Relocating Governance in Asia: state and society in South- and Southeast Asia, c. 1800-2000
From its early narrow focus upon the state, the study of governance in modern Asian societies has increasingly expanded to include non-state actors, networks and institutions. Colonial historians, for instance, have drawn attention to the continued importance of precolonial power brokers under European dispensations, as well as the merchants, mercenaries and local informants who helped sustain these. Likewise the authority of postcolonial nation states has been, and continues to be, mediated by the actions of a wide array of actors within civil society, from religious leaders, to media outlets and various NGOs. Together with formal states, these actors have helped shape Asian cultures of governance.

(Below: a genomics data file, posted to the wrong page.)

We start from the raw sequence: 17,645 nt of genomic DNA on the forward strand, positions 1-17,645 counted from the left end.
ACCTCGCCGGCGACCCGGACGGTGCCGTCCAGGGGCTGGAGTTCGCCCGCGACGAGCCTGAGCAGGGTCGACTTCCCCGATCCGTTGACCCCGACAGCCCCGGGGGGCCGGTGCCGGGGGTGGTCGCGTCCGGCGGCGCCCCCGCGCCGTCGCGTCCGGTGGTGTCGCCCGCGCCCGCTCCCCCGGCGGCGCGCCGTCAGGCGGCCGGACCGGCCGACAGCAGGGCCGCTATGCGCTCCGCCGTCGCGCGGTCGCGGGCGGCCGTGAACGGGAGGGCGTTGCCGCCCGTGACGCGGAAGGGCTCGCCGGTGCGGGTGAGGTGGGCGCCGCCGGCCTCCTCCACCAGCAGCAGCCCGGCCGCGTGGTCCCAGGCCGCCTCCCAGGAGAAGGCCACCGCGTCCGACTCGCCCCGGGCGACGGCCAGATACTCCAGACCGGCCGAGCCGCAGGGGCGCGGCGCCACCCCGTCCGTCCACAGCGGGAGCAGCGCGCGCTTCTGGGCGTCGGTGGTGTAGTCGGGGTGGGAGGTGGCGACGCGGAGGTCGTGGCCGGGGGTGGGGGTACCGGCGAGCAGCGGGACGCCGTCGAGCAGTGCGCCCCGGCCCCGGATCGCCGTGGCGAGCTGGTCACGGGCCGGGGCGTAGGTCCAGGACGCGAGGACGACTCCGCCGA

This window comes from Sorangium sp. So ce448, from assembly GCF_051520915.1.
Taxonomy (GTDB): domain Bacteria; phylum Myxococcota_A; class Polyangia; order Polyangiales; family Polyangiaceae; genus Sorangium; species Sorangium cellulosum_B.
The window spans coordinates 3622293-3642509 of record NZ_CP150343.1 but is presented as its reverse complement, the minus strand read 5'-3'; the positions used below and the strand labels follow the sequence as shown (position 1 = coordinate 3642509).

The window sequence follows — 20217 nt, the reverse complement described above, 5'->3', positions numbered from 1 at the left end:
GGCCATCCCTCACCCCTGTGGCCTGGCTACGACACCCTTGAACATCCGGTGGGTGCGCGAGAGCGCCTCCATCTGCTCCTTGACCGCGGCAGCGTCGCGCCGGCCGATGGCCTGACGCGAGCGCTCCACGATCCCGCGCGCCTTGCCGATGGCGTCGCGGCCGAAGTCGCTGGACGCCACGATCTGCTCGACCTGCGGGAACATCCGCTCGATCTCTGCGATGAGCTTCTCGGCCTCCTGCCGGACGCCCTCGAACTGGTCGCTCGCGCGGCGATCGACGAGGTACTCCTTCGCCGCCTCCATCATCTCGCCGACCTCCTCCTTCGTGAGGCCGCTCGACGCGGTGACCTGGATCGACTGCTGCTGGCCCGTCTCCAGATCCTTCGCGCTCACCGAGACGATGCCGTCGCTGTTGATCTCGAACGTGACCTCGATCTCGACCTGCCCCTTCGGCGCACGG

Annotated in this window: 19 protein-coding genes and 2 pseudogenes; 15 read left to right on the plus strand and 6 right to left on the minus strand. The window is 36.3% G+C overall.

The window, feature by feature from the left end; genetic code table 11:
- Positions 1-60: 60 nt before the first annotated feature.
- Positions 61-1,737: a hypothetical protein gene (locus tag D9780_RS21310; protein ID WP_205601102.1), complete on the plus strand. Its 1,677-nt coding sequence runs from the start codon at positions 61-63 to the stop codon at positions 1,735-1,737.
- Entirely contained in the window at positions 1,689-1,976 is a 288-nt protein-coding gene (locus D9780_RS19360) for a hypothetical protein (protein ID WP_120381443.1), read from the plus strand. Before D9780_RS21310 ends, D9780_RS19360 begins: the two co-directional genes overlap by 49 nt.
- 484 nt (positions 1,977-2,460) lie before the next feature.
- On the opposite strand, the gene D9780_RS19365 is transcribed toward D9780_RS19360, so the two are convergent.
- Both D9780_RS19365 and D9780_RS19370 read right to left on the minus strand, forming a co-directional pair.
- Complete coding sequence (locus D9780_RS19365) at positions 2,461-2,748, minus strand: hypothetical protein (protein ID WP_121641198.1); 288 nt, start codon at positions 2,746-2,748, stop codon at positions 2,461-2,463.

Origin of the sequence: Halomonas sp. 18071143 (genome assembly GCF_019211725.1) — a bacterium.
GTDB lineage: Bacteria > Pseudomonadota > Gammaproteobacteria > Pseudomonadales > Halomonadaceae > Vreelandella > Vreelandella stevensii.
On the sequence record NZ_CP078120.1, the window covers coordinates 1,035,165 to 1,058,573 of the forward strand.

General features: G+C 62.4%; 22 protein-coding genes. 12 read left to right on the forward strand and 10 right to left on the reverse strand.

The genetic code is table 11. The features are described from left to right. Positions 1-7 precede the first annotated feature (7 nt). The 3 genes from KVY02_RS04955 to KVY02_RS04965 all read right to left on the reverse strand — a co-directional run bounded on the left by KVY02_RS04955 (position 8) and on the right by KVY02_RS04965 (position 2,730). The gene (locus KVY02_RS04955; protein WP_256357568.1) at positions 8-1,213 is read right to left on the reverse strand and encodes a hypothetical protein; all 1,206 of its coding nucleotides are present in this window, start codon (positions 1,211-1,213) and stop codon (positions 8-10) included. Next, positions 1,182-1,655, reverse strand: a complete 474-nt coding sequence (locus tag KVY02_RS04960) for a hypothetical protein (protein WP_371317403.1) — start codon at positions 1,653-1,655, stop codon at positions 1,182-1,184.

Focusing upon the interactions between state and non-state actors in colonial and postcolonial societies, this conference seeks to explore the modern history of governance in South- and South East Asia. A detailed programme can be found on the conference website.
Indrani Chatterjee, University of Texas at Austin
Robert Cribb, Australian National University
Farish Ahmad-Noor, Nanyang Technological University, Singapore
Attendance is free of charge. Please register by sending an email to email@example.com
Date: Wednesday 22 January 2020 - Friday 24 January 2020
Daily start: 09:30
Room: Lorentzzaal (A 1.44)
Contact: Girija Joshi, Maarten Manse or Sander Tetteroo at firstname.lastname@example.org
This conference is made possible by contributions of the programme AMT: Asian Modernities and Traditions, the N.W. Posthumus Network and the Vereniging KITLV / Royal Netherlands Institute of Southeast Asian and Caribbean Studies, the Institute of History and the Faculty of Law.
Girija Joshi (Institute for History, Leiden University)
Maarten Manse (Leiden Law Faculty)
Sander Tetteroo (Institute for History, Leiden University)